First, integrate military authority into the base population. This is simply executed by walking around work places, dorms and chow halls to provide our Airmen with a level of visible protection and assistance on a physical level. Next, spending time talking with our Airmen will begin to build a level of trust that should foster open communication and reporting of possible “insurgent” activity.

Finally, get group buy-in to work as a team to identify insurgents and insurgent activity and minimize, if not eliminate, insurgents’ opportunity to operate by rebuilding the community in an effort to not become a failed state where insurgents thrive.

Domestic enemies cannot be defended against by just the commander. We all must take to heart our oath to support and defend the Constitution of the United States against all enemies, foreign and domestic, and be proactive in doing so.




All of this week's top headlines to your email every Friday.


 
 

 
U.S. Air Force photo by Master Sgt. Charles Larkin Sr.

First sergeant provides health, welfare for warriors

U.S. Air Force photo by Master Sgt. Charles Larkin Sr. Master Sgt. Phelipe Salinas speaks to his athletes during the 2014 Warrior Games at the Garry Berry Stadium in Colorado Springs, Colo., Oct. 2. Salinas is the first sergean...
 
 

Safeguarding, re-evaluating your digital footprint

SAN ANTONIO, Texas — Social media is a great resource for Airmen and their families to share information and stay connected to relatives at home and abroad. Although many depend on these wonderful tools, recent events have encouraged us to re-evaluate our digital footprint to ensure our personal and professional information is protected from online...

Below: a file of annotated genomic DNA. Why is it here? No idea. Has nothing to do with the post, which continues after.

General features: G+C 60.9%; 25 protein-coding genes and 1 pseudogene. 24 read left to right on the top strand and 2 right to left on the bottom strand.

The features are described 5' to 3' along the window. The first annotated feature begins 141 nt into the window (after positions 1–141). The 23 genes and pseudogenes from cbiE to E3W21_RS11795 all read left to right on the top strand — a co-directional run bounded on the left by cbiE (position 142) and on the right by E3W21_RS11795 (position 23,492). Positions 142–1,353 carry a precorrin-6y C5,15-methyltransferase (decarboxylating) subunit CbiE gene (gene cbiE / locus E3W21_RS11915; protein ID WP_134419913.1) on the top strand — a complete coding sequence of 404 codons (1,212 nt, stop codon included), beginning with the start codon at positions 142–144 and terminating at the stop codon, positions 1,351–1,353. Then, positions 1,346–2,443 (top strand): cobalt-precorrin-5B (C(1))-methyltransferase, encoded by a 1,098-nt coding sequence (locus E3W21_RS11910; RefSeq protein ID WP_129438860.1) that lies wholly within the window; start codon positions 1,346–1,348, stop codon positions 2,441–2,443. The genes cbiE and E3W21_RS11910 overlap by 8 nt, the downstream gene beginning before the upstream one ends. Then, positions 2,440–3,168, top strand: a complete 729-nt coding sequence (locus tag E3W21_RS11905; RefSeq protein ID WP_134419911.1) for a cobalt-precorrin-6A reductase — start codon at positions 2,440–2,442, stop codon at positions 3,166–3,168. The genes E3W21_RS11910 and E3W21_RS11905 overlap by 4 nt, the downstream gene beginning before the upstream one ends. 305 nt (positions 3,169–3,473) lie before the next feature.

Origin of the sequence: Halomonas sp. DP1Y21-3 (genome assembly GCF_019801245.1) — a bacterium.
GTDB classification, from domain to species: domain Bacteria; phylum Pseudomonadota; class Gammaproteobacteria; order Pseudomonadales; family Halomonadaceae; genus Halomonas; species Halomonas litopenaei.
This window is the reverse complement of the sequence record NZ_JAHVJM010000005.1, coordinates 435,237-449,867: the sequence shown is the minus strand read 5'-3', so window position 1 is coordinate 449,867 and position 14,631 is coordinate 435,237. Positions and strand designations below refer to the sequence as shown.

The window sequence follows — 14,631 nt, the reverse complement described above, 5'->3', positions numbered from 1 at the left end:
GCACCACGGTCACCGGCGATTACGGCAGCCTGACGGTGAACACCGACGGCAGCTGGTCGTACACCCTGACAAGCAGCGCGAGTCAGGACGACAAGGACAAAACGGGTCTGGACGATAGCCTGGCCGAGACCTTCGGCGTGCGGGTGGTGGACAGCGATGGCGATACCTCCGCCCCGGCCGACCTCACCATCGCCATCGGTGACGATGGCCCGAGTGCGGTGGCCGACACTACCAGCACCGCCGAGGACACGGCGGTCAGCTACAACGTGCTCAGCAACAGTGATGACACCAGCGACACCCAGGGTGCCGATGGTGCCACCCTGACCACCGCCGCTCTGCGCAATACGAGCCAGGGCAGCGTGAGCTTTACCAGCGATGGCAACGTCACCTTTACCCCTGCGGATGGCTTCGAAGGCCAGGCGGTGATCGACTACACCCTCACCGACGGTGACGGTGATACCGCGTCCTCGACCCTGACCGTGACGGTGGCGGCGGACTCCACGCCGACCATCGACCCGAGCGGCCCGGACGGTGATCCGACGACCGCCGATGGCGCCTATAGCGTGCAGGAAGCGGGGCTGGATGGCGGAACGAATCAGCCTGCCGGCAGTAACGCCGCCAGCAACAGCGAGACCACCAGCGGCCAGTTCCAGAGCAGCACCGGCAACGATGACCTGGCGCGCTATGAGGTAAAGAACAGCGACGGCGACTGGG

October is Energy Action Month: ‘I am Air Force Energy’

NELLIS AIR FORCE BASE, Nev. — Summer has come to a close, and we’re all looking forward to more tolerable temperatures in the coming weeks. Even better news — this means your power bill is likely to go down. But if you think you pay a lot for energy, imagine paying Nellis’ bill of approximately $1 million...
 

 

Taming ‘tyranny of urgent’

VANCE AIR FORCE BASE, Okla. — Many Airmen lead incredibly busy lives, full of unfinished tasks that we often wish we had more hours in the day to fit it all in, and in our professional lives, budgets remain tight, the Air Force is shrinking, and we are challenged to do more with less. Yet...
 
 
U.S. Air Force photograph by Airman 1st Class Rachel Loftis

Armory: A home for weapons

U.S. Air Force photograph by Airman 1st Class Rachel Loftis Senior Airman Jaime Romo, 99th Security Forces Squadron armorer, puts a M-240 rifle away after clearing the weapon at the 99th SFS armory at Nellis Air Force Base, Nev...
 
 
U.S. Air Force photo

Nellis Open House brings history to life

U.S. Air Force photo The AT-6 Texan, which was originally flown in 1935 and flown here in the 1940s, will be one of many aircraft at the Nellis Air Force Base Open House on Nov. 8 and 9. It is a single-engine advanced trainer a...
 




0 Comments


Be the first to comment!


Leave a Reply

Your email address will not be published. Required fields are marked *

You may use these HTML tags and attributes: <a href="" title=""> <abbr title=""> <acronym title=""> <b> <blockquote cite=""> <cite> <code> <del datetime=""> <em> <i> <q cite=""> <strike> <strong>


Directory powered by Business Directory Plugin